Today the mobile phone is best understood as something akin having access to a “Time Wallet” in your pocket or handbag. Simply by allowing you to communicate with other people on the move this device fundamentally modified our relationship with both time and space. The advent of the smartphone takes this (r)evolution onto a whole new plan of time-space reality.
This I think is an exciting idea and so I went back to the Edge’s big question of 2010 “How is the internet changing the way we think ” to discover what, if anything, any of our leading thinkers had to say about how the internet is changing our relationship with time. Of the 172 personalities who contributed responses to the question only four made any informed consideration of our relationship to time in their response.
We had Emanual Derman‘s thoughts on the fragmentation of time while interacting with the computer. Douglas Coupland‘s “This is an astonishing inversion of time perception that I’ve yet to fully absorb”. Thomas Bass‘s “Time is speeding up. Space contracting. Sentences are getting shorter. Thoughts swifter, dare we say shallower.” and, Marina Abramovich “Since I started to use Internet and all the options it offers in matter of communications, my perception of global time changed radically.”
Now let’s take a look at what Marshall McLuhan was saying about how our technology was radically changing our relationship with time in a Playboy interview from 1969. The interview needs to be read in full to be fully appreciated but here is a sample of what McLuhan was thinking about over half a century ago.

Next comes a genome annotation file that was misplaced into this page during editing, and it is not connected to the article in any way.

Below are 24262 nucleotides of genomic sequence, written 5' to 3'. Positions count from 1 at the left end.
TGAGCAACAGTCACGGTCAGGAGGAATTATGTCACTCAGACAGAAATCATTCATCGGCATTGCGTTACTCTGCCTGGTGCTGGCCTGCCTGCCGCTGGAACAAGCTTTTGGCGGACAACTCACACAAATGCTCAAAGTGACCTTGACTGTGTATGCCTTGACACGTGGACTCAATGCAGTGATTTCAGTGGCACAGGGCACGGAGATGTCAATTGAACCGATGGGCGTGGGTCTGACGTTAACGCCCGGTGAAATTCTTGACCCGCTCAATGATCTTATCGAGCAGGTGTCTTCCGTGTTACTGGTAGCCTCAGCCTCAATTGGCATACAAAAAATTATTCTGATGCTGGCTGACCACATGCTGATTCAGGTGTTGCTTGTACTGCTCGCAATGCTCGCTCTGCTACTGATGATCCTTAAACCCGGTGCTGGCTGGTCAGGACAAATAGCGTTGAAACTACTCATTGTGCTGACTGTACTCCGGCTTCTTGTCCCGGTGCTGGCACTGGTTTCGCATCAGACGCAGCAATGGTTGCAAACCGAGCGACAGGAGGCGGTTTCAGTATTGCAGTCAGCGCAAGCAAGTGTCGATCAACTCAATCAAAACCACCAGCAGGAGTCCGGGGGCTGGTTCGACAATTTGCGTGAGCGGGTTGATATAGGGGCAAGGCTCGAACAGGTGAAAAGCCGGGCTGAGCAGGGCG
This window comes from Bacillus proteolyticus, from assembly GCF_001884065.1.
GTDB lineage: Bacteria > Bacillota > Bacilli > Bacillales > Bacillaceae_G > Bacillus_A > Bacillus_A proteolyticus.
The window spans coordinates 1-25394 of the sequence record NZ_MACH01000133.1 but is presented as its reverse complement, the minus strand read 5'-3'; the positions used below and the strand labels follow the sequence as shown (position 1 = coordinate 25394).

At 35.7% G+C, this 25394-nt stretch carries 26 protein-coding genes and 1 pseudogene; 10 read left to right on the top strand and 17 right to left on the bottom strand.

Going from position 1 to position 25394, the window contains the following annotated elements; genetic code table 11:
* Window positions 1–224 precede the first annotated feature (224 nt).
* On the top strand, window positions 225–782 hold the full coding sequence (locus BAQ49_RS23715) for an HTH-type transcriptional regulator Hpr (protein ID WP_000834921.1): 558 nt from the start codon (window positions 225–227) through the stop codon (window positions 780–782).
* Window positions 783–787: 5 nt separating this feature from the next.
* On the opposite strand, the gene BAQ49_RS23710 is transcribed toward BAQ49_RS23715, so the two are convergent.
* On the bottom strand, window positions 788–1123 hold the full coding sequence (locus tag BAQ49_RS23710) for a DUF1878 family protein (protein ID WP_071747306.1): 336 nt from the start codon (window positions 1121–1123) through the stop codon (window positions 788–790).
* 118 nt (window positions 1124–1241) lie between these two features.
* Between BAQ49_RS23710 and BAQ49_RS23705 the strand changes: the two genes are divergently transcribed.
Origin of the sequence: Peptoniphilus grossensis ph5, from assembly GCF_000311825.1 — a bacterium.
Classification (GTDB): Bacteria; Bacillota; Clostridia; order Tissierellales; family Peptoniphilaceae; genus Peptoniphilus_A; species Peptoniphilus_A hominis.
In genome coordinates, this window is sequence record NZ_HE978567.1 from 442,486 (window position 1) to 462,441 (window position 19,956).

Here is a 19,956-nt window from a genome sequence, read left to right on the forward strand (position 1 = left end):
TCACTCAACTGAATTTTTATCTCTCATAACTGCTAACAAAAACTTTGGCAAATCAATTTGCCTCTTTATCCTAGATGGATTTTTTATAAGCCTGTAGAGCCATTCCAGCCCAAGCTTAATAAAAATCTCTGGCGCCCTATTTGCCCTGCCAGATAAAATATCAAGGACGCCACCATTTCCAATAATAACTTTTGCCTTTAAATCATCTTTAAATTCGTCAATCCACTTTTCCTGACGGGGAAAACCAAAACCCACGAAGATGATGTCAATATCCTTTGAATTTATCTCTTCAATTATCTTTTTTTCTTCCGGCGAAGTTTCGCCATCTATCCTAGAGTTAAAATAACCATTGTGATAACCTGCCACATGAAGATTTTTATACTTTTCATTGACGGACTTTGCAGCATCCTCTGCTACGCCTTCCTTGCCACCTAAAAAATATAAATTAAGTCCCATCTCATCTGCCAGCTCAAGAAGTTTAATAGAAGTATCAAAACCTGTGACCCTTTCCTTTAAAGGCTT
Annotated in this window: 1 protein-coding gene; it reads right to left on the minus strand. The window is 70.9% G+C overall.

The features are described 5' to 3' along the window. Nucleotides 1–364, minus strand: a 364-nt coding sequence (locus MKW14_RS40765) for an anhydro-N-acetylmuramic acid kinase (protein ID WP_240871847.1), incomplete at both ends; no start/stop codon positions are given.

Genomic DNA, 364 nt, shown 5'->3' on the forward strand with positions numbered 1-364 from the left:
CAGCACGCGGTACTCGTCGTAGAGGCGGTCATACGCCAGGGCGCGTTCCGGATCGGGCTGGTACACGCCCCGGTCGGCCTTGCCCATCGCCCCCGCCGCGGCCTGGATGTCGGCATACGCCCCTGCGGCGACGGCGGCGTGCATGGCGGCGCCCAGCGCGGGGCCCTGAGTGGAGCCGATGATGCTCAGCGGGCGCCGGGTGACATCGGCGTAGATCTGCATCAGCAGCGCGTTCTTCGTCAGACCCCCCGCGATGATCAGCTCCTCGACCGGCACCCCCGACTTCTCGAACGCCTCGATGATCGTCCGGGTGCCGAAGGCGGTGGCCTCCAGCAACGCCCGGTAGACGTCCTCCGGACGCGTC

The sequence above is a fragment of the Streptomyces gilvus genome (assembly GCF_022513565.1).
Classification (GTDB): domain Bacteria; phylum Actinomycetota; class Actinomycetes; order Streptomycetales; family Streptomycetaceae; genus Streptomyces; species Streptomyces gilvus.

Play boy:What do you mean by “acoustic space”?
MCLUHAN:I mean space that has no center and no margin,unlike strictly visual space,which is an extension and intensification of the eye. Acoustic space is organic and integral,perceived through the simultaneous interplay of all the senses;whereas “rational”or pictorial space is uniform,sequential and continuous and creates a closed world with none of the rich resonance of the tribal echoland. Our own Western time-space concepts derive from the environment created by the discovery of phonetic writing,as does our entire concept of Western civilization…
Perhaps the most interesting thing about living in the MobCon maelstrom. This wholesale change in the way we relate and interact with time and space. Is for all the chat and the vast amount of words and images being generated it is self-evident that we continue to struggle to comprehend its potential simply because we fail to ask the right questions about what is really changing and more importantly what opportunities are up for grabs. This is why McLuhan is still important to us today. His work continues to demonstrate just how important the questions we ask ourselves and of our technology are to the world we create for ourselves.